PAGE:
The state needs your payroll income, it needs you driving to and from state-approved activities, and it needs centralized control. Divorced from the state, and post-state, we ought to examine what it is that people and communities really need. I would submit that centralized control, payroll income, and state approved activities are going to be low on the list of what we will be needing — so think on these things and start practicing now. Help our children differentiate between community and market self-perpetuating order and the heavy-handed controls of the state that poses as "order."
If we help our children and those around us to understand freedom, seek it, if we take steps to divorce the state's many assumed roles in our lives, and if we prepare physically and educationally for living and producing above, below and beyond state awareness and control, we have done much. Unplugging from the state can be done, slowly and bit by bit, while we have the chance and the choice. Unplugging may also give us more time to think, to learn, to study to practice new skills and most importantly, to strengthen our relationships with people. Our networks and extended families, and our like-minded communities will be critical in surviving and thriving the metastasizing cancer of present-day American fascism. They will be imperative if we intend to thrive in the coming post-socialism era.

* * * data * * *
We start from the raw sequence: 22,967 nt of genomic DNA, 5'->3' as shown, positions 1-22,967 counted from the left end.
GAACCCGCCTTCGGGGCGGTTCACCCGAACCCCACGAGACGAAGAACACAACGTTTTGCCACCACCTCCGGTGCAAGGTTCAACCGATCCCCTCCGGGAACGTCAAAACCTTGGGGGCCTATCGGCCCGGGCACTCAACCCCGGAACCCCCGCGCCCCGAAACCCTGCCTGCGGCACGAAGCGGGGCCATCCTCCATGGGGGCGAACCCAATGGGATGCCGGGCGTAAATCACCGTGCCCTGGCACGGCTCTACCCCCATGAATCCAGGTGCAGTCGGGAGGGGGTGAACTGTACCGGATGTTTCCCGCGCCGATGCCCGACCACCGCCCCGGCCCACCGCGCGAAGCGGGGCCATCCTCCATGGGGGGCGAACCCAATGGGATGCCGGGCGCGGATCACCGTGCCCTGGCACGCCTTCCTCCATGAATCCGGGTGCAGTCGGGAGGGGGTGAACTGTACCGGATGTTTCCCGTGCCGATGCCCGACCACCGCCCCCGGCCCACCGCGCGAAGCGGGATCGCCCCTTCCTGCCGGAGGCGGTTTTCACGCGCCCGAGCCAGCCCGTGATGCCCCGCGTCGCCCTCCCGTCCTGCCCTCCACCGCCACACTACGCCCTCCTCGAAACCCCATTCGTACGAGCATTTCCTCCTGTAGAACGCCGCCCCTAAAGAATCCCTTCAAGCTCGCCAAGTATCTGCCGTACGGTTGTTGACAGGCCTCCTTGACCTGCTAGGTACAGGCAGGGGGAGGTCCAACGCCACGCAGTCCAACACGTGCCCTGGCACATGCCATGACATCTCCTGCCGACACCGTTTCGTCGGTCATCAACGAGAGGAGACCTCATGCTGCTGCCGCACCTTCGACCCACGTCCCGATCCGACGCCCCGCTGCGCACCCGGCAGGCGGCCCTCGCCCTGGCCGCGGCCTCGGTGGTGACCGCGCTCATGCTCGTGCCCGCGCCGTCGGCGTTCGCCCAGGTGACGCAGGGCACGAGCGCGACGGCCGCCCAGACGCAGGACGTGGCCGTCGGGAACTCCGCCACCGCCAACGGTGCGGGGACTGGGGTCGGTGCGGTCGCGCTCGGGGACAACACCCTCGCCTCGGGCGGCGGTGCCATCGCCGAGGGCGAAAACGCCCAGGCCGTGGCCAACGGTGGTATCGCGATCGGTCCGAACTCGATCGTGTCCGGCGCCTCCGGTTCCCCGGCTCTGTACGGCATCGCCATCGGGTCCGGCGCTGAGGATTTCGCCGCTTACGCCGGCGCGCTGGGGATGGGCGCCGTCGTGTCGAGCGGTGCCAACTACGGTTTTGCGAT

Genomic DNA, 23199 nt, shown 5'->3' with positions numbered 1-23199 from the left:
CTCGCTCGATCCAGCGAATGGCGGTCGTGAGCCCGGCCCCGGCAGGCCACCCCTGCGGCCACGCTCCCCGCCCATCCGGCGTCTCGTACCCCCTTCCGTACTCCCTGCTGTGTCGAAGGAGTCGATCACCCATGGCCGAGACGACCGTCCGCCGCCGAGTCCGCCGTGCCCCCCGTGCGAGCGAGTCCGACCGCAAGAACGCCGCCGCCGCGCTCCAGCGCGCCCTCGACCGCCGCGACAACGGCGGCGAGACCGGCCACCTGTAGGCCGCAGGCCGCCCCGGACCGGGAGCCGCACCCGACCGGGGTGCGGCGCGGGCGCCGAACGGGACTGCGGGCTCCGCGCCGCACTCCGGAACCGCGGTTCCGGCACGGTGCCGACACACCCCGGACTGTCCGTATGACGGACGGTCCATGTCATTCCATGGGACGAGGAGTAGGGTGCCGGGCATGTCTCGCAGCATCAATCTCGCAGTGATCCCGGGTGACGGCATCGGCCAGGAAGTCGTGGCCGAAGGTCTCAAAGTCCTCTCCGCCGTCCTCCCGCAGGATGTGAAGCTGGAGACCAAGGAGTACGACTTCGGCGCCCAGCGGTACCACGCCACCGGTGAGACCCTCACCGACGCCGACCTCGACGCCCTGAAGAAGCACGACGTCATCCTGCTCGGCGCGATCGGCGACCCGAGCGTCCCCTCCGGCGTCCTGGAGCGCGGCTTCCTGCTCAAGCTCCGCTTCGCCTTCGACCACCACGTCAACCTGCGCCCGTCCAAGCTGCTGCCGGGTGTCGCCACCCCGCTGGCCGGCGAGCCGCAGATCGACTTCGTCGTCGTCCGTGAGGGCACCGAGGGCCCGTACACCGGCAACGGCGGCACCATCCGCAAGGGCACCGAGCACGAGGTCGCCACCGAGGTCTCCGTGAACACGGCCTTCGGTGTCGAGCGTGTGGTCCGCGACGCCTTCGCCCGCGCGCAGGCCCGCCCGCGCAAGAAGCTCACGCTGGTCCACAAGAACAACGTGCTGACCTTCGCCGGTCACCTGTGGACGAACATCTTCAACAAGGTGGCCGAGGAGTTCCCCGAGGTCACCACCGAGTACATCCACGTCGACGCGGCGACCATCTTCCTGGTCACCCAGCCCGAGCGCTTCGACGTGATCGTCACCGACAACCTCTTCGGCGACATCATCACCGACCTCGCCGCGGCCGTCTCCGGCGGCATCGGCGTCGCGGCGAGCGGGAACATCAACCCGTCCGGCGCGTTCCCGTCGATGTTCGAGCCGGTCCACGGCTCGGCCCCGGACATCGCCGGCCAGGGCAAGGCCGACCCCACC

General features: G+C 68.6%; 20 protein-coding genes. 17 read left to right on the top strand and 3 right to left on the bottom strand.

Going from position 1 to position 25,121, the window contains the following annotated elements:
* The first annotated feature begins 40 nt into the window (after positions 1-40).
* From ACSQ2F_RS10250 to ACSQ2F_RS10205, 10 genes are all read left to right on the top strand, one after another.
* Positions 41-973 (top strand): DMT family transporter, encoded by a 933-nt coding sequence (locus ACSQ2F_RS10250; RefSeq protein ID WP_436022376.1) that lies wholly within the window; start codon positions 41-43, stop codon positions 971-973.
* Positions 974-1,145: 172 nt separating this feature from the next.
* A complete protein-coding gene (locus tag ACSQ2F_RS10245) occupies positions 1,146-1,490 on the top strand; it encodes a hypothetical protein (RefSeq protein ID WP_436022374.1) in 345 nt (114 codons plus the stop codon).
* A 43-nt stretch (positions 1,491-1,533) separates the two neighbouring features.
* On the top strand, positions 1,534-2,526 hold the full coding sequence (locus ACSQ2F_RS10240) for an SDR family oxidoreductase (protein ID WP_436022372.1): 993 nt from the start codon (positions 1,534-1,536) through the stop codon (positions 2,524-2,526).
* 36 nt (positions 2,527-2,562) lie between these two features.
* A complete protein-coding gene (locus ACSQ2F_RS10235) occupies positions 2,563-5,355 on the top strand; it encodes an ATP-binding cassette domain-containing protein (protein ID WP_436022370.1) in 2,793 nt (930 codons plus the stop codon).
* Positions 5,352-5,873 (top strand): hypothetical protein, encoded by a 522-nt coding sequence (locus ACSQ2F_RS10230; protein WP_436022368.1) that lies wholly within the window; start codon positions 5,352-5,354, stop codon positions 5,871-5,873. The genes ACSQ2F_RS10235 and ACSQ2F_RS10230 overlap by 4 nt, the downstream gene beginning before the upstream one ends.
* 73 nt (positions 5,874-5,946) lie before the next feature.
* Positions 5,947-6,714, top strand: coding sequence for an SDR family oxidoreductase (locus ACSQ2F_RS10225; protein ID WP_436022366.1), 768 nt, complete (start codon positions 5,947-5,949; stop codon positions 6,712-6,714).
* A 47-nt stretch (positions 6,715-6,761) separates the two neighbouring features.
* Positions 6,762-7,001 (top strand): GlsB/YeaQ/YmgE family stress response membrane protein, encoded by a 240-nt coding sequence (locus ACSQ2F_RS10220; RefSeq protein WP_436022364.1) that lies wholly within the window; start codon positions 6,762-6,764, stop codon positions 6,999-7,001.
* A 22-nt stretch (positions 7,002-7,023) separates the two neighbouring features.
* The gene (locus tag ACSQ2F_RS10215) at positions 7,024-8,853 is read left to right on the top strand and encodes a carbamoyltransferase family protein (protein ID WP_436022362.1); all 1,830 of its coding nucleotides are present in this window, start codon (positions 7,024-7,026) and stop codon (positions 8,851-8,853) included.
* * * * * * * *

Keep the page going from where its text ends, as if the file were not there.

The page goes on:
We crave and need liberty, and liberty is our God-given birthright. We must divorce the state, unplug from socialism, and prepare for the collapse that always occurs when debt and poverty collapse a government semblance of order. Humans are strongest and healthiest with a combination of active intellectual growth and hard physical work. My advice for my children is to embrace both with equal enthusiasm.
This originally appeared on Freedom’s Phoenix’s e-Zine.
LRC columnist Karen Kwiatkowski, Ph.D. [send her mail], a retired USAF lieutenant colonel, blogs occasionally at Liberty and Power and The Beacon. To receive automatic announcements of new articles, click here or join her Facebook page. She ran for Congress in Virginia’s 6th district in 2012.